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When Alaska Airlines flight attendant Sheila Fedrick helped rescue a teenage girl from a suspected human trafficker back in February, the incident made global headlines. But behind the scenes, carriers have worked for years to help combat modern-day slavery, as the Department of Homeland Security calls trafficking. Last year, US Immigration and Customs Enforcement arrested 1,952 suspected human traffickers and identified 437 victims, according to a spokesperson.
To train employees how to recognize those situations, most airlines team up with organizations like Virginia-based Airline Ambassadors, Washington, DC’s Polaris Project, or the federal government, whose Blue Lightning Initiative has trained over 70,000 workers in the aviation industry to spot the signs of trafficking.
Delta, which moves 180 million passengers around the world annually, took up the fight early, throwing support behind Bangkok-based ECPAT (End Child Prostitution and Trafficking) back in 2011, when few airlines took public positions on the issue.
“It’s a dark topic in society,” said Allison Ausband, the airline’s senior vice president of in-flight service. “Not everyone wants to get involved. But we do. Our global reach is huge, and we have huge opportunities to get our employees and our customers on board.”
But not every airline matches Delta’s enthusiasm, said Nancy Rivard, the career flight attendant who founded Airline Ambassadors in 1996. The organization launched its human-trafficking training in 2009.
“In general, airlines haven’t been receptive,” she said. “Because Airline Ambassadors lobbied Congress, we were able to get language in the  FAA authorization act that requires training of flight attendants to recognize human trafficking. But it’s not being emphasized enough.”
Delta, JetBlue and Silver Airways are most out in front in the fight, Rivard said, while United and Southwest rank near the bottom.
“I think they want to do right, but just haven’t,” she said.
In fact, United offered the least detailed response of any airline we asked about training policies.
“I don’t have anything to offer beyond sharing that we currently incorporate training aspects in line with measures to identify security concerns,” Charlie Hobart, a United spokesman, said by email.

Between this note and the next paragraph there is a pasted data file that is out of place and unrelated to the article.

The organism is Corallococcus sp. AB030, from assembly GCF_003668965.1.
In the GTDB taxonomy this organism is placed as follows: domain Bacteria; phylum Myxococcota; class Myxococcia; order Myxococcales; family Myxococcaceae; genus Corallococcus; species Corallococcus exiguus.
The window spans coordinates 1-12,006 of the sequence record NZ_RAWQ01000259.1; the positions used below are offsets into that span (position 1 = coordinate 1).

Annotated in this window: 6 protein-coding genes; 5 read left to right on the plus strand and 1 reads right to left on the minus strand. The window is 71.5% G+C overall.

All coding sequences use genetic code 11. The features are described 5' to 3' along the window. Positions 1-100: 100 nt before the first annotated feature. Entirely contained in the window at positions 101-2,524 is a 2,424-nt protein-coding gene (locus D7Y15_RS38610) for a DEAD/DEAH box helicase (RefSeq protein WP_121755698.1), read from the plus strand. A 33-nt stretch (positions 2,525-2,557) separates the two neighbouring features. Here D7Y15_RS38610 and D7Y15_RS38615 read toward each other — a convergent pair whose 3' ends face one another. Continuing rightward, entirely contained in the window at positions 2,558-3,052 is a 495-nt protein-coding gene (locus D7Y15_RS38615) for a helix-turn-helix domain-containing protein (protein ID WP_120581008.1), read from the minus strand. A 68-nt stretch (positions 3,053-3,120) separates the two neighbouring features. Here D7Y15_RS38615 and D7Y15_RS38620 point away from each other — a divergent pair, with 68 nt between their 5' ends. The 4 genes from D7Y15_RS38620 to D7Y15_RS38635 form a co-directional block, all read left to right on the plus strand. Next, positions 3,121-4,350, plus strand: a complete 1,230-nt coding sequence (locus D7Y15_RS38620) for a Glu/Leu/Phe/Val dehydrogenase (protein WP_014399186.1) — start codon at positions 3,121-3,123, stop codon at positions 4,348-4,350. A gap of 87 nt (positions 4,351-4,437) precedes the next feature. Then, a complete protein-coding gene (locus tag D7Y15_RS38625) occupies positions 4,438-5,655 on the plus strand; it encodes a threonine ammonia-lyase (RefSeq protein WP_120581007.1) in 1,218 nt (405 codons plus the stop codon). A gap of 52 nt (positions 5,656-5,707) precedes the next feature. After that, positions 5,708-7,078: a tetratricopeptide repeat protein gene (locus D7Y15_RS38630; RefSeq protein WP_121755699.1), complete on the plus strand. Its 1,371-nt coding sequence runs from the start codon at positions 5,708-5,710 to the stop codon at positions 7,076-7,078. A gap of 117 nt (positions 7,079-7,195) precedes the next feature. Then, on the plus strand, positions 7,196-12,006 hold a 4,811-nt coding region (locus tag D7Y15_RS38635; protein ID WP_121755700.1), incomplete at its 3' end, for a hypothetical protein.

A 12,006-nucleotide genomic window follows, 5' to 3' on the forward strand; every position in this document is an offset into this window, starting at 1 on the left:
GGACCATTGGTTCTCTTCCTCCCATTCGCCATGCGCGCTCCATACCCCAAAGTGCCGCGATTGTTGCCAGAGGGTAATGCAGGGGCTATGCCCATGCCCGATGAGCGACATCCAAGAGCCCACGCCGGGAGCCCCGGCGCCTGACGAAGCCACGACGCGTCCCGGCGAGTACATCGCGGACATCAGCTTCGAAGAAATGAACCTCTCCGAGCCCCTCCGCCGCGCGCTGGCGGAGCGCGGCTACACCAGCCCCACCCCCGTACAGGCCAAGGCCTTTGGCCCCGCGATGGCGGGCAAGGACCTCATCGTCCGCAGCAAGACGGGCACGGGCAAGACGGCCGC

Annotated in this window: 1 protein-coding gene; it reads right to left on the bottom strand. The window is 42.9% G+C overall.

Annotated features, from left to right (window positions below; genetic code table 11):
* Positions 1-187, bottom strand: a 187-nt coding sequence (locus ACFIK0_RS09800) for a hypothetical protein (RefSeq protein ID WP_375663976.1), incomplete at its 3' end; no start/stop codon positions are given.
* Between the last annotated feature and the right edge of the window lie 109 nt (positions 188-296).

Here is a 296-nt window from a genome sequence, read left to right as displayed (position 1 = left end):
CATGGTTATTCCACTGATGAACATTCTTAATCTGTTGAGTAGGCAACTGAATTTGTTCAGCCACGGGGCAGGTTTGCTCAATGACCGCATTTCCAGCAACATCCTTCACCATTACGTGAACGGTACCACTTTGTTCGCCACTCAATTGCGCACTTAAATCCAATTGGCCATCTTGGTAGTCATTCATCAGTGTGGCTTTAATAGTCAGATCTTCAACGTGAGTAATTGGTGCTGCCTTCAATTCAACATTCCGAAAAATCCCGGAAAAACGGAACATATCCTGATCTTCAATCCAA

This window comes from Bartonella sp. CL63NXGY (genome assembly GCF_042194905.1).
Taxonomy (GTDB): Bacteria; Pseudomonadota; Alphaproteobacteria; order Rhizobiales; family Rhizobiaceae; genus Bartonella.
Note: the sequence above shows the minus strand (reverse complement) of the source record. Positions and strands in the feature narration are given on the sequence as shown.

When asked whether a flight attendant who had undergone training could be made available for an interview, he demurred.
“Nope,” Hobart said.
Flight Attendants on the Front Line
For flight attendants, training involves learning what to watch for.
“Who’s a young woman traveling with?” Rivard said. “Does she seem to be under the control of a companion? Are there bruises, or does the traveler look disheveled? Can they access their own travel documents? Does the companion speak for them? These are all signs.”
Flight attendants then report suspected trafficking situations to the cockpit crew, who in turn alert law enforcement on the ground. In all training programs, direct confrontation is strongly discouraged, because it can quickly escalate and become dangerous.
American Airlines crew teams receive training from DHS through Blue Lightning, according to AA spokesman Ross Feinstein. Training material appears in employee flight manuals, which are also linked from AA’s internal employee portal. The airline supports Airline Ambassadors by donating miles, which helps to defray the cost of repatriating victims or allows them to attend the criminal trials of their traffickers.
Alaska Airlines said in a statement that it “implemented this training for flight attendants on human trafficking in 2015 as part of their required recurrent training course.” JetBlue, on the other hand, didn’t respond to our requests for a comment at all.
Passengers can help, too, since, according to Rivard, flight attendants aren’t necessarily trained properly all the time. If you suspect that your seat-mates on a long-haul flight might be a trafficker and victim, report it to a flight attendant, Rivard said. Then, tip off DHS once you land. Airline Ambassadors recently launched a reporting app that connects travelers directly to DHS hotlines.
So, Is It Working?
Whether training efforts are taking a bite out of crime, however, is hard to say. DHS arrests of traffickers have fluctuated wildly year to year, but it’s not even clear whether the statistics actually mean human trafficking is getting better or worse, or simply shifting to other means.
“It’s not always helpful to assign metrics,” DHS spokesperson Justine Whelan said. “Victims are fearful of law enforcement. Traffickers threaten them. That’s what we have to work against.”
Delta, at least, hopes its anti-trafficking stance will deter criminals.
“With these trainings, we’re telling traffickers, “Don’t come on our airline,'” Ausband said. “If you’re going to traffic someone, don’t fly with us.”
If you’ve seen what you think may be human trafficking, call the Department of Homeland Security at 866-347-2423 (toll-free) or 802-872-6199 (international calls) or report the incident online via the tips line for Immigration and Customs Enforcement.
Featured image courtesy of Filadendron via Getty Images.
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